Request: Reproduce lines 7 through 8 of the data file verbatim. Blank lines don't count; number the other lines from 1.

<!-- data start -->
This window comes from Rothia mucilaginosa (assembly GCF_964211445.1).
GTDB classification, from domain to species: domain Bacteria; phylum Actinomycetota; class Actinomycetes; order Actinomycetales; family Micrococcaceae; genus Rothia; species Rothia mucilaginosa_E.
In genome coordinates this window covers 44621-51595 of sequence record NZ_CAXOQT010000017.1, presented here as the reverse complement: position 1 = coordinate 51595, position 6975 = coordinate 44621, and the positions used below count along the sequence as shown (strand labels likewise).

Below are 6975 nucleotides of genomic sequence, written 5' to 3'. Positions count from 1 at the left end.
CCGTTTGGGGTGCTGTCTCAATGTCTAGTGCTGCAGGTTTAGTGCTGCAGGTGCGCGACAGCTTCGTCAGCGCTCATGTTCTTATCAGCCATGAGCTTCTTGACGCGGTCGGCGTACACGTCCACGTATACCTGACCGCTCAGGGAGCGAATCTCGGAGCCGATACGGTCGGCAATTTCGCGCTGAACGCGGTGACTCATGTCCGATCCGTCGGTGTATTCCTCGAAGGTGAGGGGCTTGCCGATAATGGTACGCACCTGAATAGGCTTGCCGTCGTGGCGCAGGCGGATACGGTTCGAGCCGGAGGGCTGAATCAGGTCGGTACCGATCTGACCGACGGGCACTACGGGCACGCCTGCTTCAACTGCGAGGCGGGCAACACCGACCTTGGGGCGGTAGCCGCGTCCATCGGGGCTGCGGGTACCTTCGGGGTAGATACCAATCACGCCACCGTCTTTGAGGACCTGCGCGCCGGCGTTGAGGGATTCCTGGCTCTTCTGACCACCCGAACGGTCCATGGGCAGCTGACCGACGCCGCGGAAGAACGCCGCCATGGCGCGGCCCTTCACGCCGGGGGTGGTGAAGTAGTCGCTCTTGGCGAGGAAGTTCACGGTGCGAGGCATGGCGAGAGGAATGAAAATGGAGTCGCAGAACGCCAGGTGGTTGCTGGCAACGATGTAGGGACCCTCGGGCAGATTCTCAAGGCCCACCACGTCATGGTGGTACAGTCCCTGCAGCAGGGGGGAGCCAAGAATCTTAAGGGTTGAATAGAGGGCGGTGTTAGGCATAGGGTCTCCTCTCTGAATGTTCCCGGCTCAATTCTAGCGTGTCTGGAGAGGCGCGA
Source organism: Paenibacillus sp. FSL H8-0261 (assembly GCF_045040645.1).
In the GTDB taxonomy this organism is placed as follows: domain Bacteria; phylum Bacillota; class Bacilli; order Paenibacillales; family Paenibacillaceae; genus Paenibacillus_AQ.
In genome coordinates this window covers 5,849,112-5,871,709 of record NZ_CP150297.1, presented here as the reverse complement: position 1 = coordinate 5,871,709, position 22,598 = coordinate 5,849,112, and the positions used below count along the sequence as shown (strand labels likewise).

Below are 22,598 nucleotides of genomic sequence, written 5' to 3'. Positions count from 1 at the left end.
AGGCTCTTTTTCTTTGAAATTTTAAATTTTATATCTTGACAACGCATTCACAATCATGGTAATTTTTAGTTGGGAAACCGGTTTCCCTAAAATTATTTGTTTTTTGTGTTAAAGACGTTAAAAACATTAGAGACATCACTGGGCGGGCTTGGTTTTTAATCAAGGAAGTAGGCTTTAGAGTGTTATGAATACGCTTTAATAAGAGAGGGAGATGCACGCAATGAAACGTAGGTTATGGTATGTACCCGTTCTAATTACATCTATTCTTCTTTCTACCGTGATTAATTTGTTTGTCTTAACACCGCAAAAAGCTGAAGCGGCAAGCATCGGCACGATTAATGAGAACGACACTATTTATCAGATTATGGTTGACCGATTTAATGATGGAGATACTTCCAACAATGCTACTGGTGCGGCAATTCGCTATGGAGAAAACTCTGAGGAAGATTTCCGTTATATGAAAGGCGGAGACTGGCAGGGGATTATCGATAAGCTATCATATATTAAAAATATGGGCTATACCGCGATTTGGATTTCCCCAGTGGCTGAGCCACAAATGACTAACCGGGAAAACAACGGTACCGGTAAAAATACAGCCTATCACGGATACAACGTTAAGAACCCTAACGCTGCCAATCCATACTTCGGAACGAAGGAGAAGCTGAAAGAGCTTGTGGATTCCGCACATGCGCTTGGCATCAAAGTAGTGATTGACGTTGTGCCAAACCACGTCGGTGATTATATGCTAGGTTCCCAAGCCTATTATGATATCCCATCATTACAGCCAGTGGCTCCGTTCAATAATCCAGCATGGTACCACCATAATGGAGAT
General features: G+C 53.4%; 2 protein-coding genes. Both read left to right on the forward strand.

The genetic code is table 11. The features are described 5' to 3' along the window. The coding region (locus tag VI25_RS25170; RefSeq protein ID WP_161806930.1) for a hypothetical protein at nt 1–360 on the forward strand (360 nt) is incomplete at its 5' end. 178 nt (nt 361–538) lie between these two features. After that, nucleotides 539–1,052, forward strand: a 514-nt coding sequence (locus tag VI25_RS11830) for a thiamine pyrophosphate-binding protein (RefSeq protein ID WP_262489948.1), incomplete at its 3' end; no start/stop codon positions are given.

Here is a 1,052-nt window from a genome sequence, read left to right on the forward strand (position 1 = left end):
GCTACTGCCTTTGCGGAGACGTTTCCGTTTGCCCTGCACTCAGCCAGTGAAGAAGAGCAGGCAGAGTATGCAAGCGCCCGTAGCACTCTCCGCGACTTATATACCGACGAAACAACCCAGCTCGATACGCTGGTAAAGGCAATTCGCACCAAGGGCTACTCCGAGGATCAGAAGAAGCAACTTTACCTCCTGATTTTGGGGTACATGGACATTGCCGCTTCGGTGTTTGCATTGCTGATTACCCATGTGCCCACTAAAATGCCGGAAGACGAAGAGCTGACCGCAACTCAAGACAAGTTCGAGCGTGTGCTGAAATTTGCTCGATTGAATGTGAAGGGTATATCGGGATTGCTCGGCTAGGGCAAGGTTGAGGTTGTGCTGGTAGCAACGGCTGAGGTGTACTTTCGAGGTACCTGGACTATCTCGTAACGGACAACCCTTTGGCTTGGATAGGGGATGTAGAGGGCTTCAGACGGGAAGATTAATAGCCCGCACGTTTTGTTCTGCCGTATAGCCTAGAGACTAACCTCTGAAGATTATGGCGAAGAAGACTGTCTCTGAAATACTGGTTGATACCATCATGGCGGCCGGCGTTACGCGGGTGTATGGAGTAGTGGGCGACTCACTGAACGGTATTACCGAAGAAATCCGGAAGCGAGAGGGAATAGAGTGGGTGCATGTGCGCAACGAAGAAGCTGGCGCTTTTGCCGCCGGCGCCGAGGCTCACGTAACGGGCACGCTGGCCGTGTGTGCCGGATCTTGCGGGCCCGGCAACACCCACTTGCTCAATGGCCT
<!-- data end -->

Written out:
In the GTDB taxonomy this organism is placed as follows: domain Bacteria; phylum Bacillota; class Bacilli; order Paenibacillales; family Paenibacillaceae; genus Paenibacillus_AQ.
In genome coordinates this window covers 5,849,112-5,871,709 of record NZ_CP150297.1, presented here as the reverse complement: position 1 = coordinate 5,871,709, position 22,598 = coordinate 5,849,112, and the positions used below count along the sequence as shown (strand labels likewise).